National News

Aereo's TV Streaming Service Is Illegal, Supreme Court Says

NPR News - Wed, 2014-06-25 06:28

The court's 6-3 decision reverses a lower court ruling on what has been a hotly contested issue. Aereo lets subscribers watch TV programming that it routes onto the Internet.

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How Connecticut's Change In Autism Coverage Could Make Waves

NPR News - Wed, 2014-06-25 05:56

The state has defined autism behavioral therapy as a type of medical benefit not subject to the mental health parity law, a move that allows insurers more latitude in limiting benefits.

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Can minor chords make you cry?

Marketplace - American Public Media - Wed, 2014-06-25 05:47

On today's show I went in search of the sound of educational technology.

Turns out it is an upbeat sound, bright, often evocotive of childhood.  It is sound meant to make us happy.  Sound that moves us forward. That encourages us to connect to our devices and take action. Sound that inspires us.

Sound has the power to evoke all sorts of emotion.

Check out this very cool "Emotions of Sound" site.  And see how your emotional responses compare to those of other folks.

Supreme Court pulls Aereo's plug

Marketplace - American Public Media - Wed, 2014-06-25 05:42

The following story was updated after the Supreme Court ruled against Aereo in a 6-3 vote.

The Supreme Court has ruled that Aereo violates federal copyright law by retransmitting copyrighted programs without paying a fee, in a case that was watched closely by everyone from ABC to Google to the NFL.

The case involved internet start-up Aereo, which streams broadcast television – CBS, NBC, Fox, and the like – to consumers on their phones, tablets, and computers, but doesn’t pay those providers retransmission fees. Instead, the company charges a subscription of up to $12 a month for which subscribers receive a tiny antenna to stream and record broadcast TV.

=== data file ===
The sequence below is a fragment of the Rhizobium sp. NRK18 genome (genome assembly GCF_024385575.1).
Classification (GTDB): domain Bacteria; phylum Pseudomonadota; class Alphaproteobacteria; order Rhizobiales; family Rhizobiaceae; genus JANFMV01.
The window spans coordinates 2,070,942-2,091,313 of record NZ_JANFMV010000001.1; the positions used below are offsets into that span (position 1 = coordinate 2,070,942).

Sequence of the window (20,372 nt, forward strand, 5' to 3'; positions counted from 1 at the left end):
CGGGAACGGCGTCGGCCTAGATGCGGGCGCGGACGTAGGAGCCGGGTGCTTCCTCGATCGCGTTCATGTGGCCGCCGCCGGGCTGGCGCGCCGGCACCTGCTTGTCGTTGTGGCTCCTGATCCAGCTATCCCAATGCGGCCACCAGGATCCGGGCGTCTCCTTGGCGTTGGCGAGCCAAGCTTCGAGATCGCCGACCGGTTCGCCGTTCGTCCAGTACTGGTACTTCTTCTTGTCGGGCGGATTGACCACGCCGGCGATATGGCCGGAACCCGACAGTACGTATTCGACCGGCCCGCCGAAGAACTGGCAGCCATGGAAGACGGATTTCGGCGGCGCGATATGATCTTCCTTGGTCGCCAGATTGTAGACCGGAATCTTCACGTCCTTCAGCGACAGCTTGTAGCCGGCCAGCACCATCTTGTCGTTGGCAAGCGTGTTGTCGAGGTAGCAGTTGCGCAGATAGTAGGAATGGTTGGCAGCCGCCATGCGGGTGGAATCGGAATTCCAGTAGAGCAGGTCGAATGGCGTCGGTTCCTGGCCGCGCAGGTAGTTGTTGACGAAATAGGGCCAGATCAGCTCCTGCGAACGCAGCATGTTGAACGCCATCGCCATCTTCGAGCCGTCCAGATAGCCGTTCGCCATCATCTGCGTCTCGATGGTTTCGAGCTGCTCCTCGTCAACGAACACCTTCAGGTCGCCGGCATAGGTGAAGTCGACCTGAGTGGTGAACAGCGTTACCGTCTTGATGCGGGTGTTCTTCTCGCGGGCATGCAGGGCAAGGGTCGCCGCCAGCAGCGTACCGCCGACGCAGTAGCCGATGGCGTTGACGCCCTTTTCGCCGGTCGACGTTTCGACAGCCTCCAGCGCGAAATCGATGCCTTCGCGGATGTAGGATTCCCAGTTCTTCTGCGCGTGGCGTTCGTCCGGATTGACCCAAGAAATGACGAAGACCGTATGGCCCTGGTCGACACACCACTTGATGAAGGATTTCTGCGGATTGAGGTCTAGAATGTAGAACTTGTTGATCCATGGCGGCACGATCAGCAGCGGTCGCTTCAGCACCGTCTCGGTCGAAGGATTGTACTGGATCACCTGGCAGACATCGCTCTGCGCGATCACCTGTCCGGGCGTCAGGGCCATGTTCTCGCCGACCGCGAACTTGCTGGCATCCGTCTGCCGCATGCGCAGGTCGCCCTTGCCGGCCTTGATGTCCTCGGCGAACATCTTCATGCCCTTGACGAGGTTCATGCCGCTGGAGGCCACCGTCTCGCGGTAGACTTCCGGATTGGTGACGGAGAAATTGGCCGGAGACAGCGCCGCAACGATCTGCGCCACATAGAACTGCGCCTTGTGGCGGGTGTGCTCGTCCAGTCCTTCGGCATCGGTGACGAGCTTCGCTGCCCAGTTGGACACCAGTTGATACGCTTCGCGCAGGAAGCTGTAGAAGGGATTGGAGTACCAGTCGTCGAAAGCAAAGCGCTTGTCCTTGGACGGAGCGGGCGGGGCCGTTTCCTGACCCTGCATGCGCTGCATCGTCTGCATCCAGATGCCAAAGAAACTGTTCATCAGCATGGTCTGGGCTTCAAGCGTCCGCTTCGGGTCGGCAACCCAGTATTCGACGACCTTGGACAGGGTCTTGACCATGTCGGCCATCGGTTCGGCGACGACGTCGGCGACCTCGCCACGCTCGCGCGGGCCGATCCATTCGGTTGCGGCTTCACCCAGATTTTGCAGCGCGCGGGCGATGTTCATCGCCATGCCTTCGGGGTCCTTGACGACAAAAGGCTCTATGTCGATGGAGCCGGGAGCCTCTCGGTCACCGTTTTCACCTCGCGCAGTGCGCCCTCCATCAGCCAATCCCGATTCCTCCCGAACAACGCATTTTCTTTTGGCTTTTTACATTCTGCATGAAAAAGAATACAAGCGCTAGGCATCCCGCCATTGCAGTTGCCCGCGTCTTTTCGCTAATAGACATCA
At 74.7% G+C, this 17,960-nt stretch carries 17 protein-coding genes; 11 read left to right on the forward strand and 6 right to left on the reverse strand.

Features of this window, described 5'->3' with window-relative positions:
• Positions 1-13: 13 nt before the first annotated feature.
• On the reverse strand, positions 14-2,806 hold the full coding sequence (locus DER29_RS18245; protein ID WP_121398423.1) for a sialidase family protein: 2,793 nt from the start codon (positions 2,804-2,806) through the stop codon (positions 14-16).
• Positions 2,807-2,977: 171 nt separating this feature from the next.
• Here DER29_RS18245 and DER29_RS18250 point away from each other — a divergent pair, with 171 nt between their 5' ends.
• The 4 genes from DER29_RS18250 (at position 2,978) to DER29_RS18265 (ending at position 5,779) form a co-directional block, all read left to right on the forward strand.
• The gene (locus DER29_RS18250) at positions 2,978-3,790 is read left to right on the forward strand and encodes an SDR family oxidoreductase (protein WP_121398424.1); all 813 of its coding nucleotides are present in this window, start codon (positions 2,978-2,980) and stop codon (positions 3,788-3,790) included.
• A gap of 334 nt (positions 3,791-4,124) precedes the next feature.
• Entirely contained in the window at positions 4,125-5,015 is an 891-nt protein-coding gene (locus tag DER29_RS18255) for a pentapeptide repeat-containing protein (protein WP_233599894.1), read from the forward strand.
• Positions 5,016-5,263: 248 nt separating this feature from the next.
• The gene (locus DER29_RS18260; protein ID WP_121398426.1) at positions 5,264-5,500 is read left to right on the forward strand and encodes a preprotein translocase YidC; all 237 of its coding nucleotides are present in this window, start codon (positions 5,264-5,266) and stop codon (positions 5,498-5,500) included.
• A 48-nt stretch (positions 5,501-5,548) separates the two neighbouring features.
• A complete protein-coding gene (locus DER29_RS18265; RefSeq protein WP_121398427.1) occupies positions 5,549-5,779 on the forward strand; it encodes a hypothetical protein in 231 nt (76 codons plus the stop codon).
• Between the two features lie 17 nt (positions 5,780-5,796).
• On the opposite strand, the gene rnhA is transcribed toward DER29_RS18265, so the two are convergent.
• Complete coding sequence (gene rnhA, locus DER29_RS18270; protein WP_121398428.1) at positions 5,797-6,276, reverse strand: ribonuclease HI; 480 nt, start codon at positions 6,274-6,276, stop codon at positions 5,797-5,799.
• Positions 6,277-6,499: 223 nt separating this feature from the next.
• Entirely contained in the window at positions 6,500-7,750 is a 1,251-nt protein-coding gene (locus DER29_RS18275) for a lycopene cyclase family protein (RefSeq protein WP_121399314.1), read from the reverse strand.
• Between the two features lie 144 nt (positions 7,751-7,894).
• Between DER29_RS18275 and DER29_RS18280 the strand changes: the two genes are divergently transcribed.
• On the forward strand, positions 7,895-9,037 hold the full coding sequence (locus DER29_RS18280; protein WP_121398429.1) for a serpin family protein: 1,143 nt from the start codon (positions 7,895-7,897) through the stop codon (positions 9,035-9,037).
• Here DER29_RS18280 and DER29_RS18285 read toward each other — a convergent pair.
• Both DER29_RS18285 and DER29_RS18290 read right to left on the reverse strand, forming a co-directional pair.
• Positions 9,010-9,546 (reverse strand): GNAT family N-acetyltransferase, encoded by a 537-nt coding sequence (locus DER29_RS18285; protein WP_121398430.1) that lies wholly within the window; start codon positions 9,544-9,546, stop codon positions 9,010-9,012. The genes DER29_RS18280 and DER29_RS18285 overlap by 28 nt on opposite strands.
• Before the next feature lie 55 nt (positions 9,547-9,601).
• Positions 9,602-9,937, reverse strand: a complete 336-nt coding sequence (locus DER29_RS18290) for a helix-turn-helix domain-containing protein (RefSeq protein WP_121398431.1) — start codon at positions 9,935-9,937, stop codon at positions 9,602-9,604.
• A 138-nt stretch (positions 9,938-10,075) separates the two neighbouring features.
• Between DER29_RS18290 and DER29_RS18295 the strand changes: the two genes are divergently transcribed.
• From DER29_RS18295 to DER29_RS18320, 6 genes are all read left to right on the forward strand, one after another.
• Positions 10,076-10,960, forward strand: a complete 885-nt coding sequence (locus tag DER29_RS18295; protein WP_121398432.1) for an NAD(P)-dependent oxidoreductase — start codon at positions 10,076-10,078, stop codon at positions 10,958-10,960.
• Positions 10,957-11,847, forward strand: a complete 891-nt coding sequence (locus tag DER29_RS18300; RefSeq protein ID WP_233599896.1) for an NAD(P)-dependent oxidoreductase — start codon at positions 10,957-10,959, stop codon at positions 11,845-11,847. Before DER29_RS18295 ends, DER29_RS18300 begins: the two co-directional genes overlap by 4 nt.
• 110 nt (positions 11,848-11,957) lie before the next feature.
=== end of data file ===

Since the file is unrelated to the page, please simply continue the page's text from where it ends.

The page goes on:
If Aereo had won, cable providers might have argued they don't have to pay networks for the rights to show their programming. That means the networks would have lost billions, forcing them to live off advertising revenue exclusively.

Before the ruling, Harvard Professor Susan Crawford said a loss by Aereo could raise numerous copyright questions about services somewhat similar to Aereo; services that store movies and music in the cloud, for example.

She says ultimately Congress may have to get involved, meaning a long fight in Washington with a “mosh pit of special interests” battling it out.

Suarez Bite Controversy Pays Off For Gamblers

NPR News - Wed, 2014-06-25 05:39

A European betting service is paying gamblers who bet that Uruguay's Luis Suarez would use his teeth in anger in Brazil's World Cup.

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Iraq: Militants Kill Senior Army Leader; Maliki Resists Changes

NPR News - Wed, 2014-06-25 04:25

In the face of gains by extremist Sunni militants, Iraq's Shiite leader rejects calls for a unity government. The ISIS force has reportedly been attacked by Syrian warplanes in Iraq.

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Actor Eli Wallach, Who Brought Hint Of Humanity To Villainous Roles, Dies

NPR News - Wed, 2014-06-25 03:44